We recommend you check out Gabriel’s article because of his next point being speaking like a human, which kind of ties in with keywords and voice search.
Poor URL architecture
URL architecture can be a difficult thing to fix without breaking other aspects of your SEO, so we don’t recommend rushing into this, or you might do more harm than good.
That said, one of the most frequent issues I come across is a lack of solid URL architecture. In particular, folder organization is often spotty.
A few common issues:
- Blog posts listed in multiple categories, resulting in blog posts listed in multiple folders, creating duplicate content issues as a result.
- URLs with no folders other than the parent domain. While this is precisely the form your most important pages should take, pages further down the hierarchy should be listed in folders to categorize them.
- URLs with folders that are, themselves, 404 pages. If a URL is listed under a folder, many users expect that folder to be an operational page. From an architecture perspective, it’s semantically confusing, and from an internal link perspective, it’s ideal to have links to these pages from a parent folder.
- Junk URLs full of numbers and letters. These days, these are primarily reserved for search result pages and database queries that aren’t intended to be indexed and found in search engines. Your URLs should contain useful information intelligible to a human if you want them to contribute positively to your performance in the search engines.
In addressing these issues, there are two complications you want to avoid: creating 404 pages and losing existing link authority. When you change your URL architecture, you need to make sure that the old pages 301 to the new ones. Ideally, any internal links to the old pages should also be updated, since PageRank is reduced by the damping factor every time it passes through a link or 301.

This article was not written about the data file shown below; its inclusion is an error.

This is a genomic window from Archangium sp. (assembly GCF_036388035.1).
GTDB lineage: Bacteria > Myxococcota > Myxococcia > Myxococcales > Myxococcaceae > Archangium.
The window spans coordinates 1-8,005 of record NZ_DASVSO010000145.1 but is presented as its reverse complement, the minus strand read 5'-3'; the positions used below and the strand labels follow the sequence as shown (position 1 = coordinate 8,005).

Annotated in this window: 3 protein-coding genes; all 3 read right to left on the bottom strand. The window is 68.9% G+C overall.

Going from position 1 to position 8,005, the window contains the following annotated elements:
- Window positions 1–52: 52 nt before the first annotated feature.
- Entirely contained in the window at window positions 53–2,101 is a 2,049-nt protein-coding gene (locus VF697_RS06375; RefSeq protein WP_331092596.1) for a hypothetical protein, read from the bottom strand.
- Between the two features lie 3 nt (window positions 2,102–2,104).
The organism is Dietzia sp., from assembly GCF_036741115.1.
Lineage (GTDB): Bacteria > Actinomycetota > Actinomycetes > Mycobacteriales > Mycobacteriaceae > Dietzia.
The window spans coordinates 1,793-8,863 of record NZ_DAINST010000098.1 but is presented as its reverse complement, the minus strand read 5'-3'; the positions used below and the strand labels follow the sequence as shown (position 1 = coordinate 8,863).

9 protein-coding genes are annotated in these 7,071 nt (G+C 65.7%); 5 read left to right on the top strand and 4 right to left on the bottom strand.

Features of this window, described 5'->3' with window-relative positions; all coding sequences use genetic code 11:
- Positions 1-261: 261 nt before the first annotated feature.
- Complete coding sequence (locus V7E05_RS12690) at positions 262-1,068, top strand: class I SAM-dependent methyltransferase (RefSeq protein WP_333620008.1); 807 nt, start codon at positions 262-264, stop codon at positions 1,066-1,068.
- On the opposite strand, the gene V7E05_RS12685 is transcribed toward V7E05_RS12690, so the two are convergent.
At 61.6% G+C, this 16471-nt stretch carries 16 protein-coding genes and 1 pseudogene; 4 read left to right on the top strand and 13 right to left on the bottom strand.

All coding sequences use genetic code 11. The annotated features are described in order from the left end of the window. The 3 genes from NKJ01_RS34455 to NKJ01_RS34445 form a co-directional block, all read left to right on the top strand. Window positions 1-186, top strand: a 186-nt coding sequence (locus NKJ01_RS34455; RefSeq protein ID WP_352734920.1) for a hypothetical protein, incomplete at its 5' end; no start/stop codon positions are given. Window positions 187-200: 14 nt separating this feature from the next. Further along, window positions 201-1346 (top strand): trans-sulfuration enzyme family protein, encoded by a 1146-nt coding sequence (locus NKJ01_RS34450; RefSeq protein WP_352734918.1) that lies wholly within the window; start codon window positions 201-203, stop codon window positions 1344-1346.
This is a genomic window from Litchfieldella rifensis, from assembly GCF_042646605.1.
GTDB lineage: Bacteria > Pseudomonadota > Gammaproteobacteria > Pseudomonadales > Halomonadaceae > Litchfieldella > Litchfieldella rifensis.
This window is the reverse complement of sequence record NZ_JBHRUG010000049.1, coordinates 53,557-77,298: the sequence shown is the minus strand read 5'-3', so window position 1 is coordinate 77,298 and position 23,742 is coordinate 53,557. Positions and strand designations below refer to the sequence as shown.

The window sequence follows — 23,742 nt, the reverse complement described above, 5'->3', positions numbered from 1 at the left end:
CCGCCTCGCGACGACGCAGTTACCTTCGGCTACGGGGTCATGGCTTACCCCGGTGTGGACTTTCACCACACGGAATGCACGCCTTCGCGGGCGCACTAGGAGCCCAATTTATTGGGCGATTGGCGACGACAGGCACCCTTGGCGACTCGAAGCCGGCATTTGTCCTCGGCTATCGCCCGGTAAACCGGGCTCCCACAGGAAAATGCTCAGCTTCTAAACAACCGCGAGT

As an exception, if blog posts are listed in multiple categories, a 301 isn’t always necessary, but in its place you should canonicalize to the preferable page.
His first point is one that we see all to often. A blog post that is listed in several categories resulting in duplicate content penalties. It’s important to note that in every test we have ever done on duplicate content, the only time it ever results in a penalty is when it is duplicate content on the SAME site.
His last point is also another one that can’t be overlooked, not properly setting permalink structure. We do run across this from time to time. We have seen that through updates that sometimes the permalink structure gets changed for whatever reason and must be reset.
Summing It Up
Don’t forget about the basics, they still work. Keywords in your content and backlinks as well as keyword rich titles and descriptions, H1 and H2 tags with LSI’s. Lastly, make sure your permalink structure is correct and hasn’t changed or been altered by mistake.
As always, if you need help with your Local SEO for your small business, visit us at MD Internet Marketing Solutions
via Blogger Don’t Forget The Basics